Commentary - The myth of sewage facilities
By Jim vonMeier, Zimmerman, MN Most think sewer plants are constructed to protect the public's health/environment. At one time this was true, however, now treatment facilities have turned into a multibillion dollar a year business often driven by...
By Jim vonMeier,
Most think sewer plants are constructed to protect the public's health/environment. At one time this was true, however, now treatment facilities have turned into a multibillion dollar a year business often driven by greed. Engineering firms profit millions to design and build them; developers get rights to build more/bigger homes in an area; and the government bodies gain more tax dollars and revenue from those monthly fees.
And they sell these projects to the public by using a simple business tactic; discredit the competition. People are told septic systems are pollution hazards, extremely expensive, and only last a few years. At the same time they portray their product as a cost-effective, modern marvel that will solve everyone's problems. By the time they are done, only a fool would want to stay with a septic system.
However, this information is either wildly exaggerated or out-right lies. Septic systems are no longer the cesspools of the early 1900s; today, systems will treat wastewater better than a treatment facility and if you use/maintain them properly, will last indefinitely. And they are not expensive either; septic systems will run $3,000 to $12,000 and that is if you even need one. Many of the systems in use already meet the requirements wanted by the state.
On the other hand, treatment facilities cost far more than you are led to believe. Your assessment fee may be $10,000, but that is just the cost to run the pipe past your house. It does not include the cost to build that plant and run those mains out to your neighborhood. Now you could be looking at $30,000 to $60,000.
If the cost of that plant isn't enough to shock you, maybe what happens after the plant is built will. Developers come in, building upscale homes that drive-up everyone's property values, and with the increase in population comes more tax increases to expand police, fire, schools, etc. Now many are forced to move because they can no longer afford the property taxes.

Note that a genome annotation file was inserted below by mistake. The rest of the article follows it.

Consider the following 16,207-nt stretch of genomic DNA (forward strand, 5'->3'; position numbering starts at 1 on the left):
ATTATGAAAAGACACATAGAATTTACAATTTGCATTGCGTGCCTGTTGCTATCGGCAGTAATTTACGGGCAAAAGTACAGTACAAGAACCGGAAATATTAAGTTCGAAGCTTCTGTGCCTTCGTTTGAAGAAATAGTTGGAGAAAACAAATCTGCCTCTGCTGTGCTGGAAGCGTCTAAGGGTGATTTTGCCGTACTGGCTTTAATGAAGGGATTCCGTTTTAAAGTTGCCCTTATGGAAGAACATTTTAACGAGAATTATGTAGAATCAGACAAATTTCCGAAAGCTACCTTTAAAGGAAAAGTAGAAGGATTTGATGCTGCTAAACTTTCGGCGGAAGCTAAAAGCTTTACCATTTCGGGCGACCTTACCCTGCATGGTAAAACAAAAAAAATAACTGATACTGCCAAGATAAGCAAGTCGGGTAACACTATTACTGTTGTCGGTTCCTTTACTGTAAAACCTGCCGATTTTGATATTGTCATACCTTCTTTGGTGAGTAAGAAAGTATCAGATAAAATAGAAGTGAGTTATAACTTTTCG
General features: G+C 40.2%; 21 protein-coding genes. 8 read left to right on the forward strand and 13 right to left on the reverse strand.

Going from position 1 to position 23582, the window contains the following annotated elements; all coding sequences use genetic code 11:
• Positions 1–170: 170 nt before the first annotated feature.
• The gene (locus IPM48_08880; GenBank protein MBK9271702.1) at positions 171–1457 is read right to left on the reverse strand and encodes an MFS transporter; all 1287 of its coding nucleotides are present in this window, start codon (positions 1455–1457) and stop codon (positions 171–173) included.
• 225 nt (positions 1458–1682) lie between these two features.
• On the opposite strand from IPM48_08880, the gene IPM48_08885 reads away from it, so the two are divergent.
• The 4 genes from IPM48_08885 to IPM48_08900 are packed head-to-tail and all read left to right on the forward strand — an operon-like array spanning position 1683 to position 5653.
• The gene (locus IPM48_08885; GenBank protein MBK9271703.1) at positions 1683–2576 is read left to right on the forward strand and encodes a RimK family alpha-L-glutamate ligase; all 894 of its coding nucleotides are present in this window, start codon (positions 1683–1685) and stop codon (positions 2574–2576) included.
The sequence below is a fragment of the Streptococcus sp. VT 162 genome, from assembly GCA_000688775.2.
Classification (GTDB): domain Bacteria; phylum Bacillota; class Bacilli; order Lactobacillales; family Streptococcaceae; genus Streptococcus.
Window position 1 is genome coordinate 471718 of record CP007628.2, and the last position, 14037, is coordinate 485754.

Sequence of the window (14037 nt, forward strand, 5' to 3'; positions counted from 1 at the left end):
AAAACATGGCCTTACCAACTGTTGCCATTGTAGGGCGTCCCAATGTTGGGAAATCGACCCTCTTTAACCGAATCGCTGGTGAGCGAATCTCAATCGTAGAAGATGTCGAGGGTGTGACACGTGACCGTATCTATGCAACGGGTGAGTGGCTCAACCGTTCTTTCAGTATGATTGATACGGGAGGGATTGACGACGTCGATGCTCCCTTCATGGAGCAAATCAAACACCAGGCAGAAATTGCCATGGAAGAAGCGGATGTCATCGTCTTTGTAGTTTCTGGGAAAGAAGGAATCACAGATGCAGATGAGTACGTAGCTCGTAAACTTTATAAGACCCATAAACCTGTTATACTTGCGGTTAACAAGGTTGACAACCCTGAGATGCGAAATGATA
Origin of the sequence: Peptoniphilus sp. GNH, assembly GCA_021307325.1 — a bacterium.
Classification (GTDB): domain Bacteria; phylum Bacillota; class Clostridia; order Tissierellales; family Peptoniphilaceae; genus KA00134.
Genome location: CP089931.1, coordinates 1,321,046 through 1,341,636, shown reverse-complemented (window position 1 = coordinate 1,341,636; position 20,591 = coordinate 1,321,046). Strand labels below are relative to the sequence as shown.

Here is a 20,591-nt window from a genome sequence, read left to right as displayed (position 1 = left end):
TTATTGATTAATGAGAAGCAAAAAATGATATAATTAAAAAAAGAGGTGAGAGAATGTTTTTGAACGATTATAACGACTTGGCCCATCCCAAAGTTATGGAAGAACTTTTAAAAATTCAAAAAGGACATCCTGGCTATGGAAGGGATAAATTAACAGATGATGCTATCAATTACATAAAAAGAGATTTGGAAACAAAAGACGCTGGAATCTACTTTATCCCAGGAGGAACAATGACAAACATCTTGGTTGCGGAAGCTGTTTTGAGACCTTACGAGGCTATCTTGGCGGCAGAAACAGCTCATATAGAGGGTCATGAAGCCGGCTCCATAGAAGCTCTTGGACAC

Pollution - it actually gets worse. The damages to our shore and coast lines have gone up almost 600 percent in the last 15 years where these plants were built because they reduce, not eliminate, contaminants in wastewater.
But it is the third issue that everyone should look at. We are running out of water. Treatment facilities have been discharging trillions of gallons of water out to the oceans via rivers for the last 60 years and now those underground water supplies are dropping to critical levels. Even Minnesota and Florida are feeling the effects. But like so many other problems (the economy, the I-35 bridge in Minneapolis), our elected officials wait for things to break then bill the taxpayers to fix it. So why would someone in a position of voting these projects in ignore these problems? They are often in on it. There are numerous examples of local officials being "rewarded" by engineering firms and developers for pushing these projects through. Some have even gotten in on the game by purchasing raw land, voting in a treatment plant then selling it off at a tremendous profit.
By joining with the Citizens League for Environmental and Economic Responsibility (CLEER), a local non-profit organization, you have an opportunity to stop this "plant for profit" syndrome that has become a national disgrace by staying with septic systems. You will not only save yourself money but also protect your community for future generations. At the same time, other parts of the country can look to you as the citizens that took control of the situation rather than letting a handful of people control them for their personal profit.
Jim vonMeier performs educational programs directed at homeowners, teaching them the health and environmental need for proper septic systems and how to find a certified septic professional to inspect/design/install/
maintain their systems. He was the speaker at two recent CLEER meetings in Miltona and LaGrand Township. He has also represented homeowners in their fight against public sewer projects and speaks at contractor programs around the country on the subject of customer service.